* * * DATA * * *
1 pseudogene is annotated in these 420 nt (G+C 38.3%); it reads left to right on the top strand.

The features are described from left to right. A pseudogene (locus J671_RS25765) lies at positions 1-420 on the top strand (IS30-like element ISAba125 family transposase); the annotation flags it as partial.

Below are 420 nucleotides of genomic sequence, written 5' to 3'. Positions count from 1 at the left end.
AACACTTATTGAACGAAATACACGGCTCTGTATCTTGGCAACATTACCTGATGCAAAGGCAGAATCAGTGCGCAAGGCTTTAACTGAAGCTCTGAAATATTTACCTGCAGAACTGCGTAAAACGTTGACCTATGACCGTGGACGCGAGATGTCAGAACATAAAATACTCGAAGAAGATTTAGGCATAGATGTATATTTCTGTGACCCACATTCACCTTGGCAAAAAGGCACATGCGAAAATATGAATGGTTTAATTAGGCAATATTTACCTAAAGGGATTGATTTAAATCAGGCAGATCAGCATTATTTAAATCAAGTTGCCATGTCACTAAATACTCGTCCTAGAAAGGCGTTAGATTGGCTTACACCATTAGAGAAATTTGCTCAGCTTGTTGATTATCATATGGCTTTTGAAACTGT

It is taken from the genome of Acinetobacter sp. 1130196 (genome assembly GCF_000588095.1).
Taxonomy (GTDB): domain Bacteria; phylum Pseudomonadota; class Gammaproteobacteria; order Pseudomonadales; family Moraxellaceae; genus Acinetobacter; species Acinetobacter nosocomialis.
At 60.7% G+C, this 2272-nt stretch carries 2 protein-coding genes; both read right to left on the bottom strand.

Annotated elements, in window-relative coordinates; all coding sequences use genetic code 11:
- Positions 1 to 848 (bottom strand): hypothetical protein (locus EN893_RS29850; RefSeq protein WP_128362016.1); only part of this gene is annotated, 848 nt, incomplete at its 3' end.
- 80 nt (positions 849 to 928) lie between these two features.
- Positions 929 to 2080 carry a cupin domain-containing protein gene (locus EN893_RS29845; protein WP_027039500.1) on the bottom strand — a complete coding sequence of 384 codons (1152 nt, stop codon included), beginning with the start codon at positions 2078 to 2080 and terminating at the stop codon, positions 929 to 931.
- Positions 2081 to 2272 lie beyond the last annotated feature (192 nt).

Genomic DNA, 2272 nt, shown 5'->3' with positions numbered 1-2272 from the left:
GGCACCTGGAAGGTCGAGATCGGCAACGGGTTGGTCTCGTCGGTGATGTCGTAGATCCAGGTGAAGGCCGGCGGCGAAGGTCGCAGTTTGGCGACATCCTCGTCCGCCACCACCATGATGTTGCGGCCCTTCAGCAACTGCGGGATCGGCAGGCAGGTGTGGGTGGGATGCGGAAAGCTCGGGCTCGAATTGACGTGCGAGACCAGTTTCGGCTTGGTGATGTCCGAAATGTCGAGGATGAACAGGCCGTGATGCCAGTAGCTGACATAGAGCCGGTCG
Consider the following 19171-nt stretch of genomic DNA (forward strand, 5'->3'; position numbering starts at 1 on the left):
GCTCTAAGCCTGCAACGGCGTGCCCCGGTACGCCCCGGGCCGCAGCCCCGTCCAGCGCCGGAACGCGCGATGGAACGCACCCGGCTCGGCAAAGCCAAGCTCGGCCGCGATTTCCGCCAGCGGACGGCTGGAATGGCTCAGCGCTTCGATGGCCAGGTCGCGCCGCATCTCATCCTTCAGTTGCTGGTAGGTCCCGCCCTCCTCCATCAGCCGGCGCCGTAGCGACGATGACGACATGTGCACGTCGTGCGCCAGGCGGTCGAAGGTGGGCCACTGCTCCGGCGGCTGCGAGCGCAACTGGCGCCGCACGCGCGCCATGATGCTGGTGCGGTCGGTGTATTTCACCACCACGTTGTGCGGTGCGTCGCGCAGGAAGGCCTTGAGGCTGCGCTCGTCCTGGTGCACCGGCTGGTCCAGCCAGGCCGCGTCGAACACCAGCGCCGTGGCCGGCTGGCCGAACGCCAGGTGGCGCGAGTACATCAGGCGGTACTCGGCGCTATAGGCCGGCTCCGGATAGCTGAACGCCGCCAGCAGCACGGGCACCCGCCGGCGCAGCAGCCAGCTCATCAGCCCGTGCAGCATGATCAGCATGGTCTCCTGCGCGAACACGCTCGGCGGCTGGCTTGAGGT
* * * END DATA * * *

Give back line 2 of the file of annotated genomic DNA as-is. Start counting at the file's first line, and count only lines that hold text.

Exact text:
The features are described from left to right. A pseudogene (locus J671_RS25765) lies at positions 1-420 on the top strand (IS30-like element ISAba125 family transposase); the annotation flags it as partial.